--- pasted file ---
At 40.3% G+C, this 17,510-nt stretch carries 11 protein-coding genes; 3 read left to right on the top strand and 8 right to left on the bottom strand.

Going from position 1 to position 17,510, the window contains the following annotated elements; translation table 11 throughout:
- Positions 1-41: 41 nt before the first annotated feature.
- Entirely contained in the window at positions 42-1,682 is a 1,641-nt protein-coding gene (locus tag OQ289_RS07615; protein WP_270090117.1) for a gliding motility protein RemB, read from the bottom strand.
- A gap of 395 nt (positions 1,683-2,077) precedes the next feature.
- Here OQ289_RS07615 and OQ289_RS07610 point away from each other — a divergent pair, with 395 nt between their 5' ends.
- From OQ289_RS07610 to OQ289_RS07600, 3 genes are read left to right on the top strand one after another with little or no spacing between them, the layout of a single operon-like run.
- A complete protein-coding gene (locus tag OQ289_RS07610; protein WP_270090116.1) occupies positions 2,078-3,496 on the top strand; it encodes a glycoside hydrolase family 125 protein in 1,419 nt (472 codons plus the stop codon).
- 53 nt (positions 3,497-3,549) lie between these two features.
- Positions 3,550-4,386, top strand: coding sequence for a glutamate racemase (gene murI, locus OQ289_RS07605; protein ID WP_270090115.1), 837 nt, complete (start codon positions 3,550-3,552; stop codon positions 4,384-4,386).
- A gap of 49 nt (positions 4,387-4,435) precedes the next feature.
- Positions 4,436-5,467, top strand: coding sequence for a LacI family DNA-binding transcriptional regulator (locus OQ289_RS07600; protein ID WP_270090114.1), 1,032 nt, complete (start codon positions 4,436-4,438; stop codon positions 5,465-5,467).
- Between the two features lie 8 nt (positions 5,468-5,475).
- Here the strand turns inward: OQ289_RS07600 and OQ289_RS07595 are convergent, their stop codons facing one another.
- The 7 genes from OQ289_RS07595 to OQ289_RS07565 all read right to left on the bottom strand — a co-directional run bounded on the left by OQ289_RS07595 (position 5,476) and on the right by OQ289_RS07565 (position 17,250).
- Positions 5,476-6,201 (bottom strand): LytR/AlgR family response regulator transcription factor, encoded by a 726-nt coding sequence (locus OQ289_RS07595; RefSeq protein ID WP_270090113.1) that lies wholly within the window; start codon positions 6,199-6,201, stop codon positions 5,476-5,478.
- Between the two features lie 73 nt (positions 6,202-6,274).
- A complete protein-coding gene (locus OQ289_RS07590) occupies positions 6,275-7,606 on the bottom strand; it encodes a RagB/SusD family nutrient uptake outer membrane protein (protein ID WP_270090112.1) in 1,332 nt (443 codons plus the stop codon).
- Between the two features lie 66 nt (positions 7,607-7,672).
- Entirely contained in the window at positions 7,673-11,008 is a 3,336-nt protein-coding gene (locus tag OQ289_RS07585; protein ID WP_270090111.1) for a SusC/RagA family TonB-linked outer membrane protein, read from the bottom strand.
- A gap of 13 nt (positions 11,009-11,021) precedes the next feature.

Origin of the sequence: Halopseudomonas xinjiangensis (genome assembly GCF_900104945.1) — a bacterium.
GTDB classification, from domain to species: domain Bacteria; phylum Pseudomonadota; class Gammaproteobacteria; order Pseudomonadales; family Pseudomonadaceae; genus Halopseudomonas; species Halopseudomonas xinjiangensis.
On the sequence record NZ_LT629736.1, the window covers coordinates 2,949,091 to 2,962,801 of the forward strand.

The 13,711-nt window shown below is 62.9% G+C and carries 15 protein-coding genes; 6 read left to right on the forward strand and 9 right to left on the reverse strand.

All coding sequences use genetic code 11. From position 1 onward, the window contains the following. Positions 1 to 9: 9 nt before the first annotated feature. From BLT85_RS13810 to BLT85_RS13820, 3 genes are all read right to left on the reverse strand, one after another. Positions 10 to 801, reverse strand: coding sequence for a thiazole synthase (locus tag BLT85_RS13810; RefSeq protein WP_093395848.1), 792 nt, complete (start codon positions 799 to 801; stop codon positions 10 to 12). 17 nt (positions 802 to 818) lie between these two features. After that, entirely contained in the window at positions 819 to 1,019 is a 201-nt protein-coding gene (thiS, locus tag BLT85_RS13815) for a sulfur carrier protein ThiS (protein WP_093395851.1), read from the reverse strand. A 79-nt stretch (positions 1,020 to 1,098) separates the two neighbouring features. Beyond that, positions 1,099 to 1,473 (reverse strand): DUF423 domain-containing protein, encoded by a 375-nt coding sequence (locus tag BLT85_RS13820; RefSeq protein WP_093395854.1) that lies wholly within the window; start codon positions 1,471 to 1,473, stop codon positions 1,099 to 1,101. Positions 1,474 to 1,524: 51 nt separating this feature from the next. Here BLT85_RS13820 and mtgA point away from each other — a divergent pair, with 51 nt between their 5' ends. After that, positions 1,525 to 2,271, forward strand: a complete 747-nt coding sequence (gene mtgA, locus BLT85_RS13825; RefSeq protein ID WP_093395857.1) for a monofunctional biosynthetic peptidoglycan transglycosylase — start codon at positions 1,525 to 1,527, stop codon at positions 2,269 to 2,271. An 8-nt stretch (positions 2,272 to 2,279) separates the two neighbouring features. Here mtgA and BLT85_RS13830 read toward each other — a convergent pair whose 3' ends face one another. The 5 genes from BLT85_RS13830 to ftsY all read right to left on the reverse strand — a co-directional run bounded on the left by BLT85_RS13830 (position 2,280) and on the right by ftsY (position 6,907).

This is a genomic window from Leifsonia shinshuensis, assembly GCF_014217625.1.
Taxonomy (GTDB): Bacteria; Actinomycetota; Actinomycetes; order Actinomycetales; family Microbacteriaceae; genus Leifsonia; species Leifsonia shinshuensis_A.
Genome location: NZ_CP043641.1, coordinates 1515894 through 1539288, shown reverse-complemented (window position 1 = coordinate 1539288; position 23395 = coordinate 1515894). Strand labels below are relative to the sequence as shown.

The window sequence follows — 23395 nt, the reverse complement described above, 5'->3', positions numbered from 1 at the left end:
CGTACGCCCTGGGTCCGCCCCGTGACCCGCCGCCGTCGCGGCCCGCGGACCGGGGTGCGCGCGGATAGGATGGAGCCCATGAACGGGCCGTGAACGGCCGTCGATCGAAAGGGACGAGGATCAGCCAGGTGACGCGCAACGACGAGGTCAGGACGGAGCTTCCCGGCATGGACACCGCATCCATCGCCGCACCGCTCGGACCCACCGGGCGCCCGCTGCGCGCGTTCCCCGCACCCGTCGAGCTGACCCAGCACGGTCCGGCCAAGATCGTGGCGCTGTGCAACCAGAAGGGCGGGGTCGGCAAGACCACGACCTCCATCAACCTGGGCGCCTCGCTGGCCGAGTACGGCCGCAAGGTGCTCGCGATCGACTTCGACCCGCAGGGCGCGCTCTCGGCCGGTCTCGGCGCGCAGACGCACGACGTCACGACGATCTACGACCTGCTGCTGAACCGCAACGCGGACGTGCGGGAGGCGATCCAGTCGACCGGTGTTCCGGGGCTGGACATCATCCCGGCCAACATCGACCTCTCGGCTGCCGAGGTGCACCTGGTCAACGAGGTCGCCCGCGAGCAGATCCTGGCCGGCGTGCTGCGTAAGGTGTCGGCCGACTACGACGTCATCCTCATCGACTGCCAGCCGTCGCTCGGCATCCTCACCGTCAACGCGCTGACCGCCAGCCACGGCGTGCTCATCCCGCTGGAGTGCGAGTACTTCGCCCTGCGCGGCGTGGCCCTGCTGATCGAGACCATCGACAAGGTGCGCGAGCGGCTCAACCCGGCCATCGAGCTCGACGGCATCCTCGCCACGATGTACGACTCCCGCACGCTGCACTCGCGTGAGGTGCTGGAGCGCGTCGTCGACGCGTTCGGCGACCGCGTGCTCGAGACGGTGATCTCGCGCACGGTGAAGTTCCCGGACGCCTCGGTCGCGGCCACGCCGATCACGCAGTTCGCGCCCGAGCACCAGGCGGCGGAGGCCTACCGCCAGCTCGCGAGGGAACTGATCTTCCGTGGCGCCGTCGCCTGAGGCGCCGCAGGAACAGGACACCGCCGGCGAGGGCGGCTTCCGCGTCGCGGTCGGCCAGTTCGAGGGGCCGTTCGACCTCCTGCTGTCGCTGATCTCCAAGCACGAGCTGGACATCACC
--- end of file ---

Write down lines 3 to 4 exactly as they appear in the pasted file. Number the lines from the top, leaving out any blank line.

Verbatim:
- Positions 1-41: 41 nt before the first annotated feature.
- Entirely contained in the window at positions 42-1,682 is a 1,641-nt protein-coding gene (locus tag OQ289_RS07615; protein WP_270090117.1) for a gliding motility protein RemB, read from the bottom strand.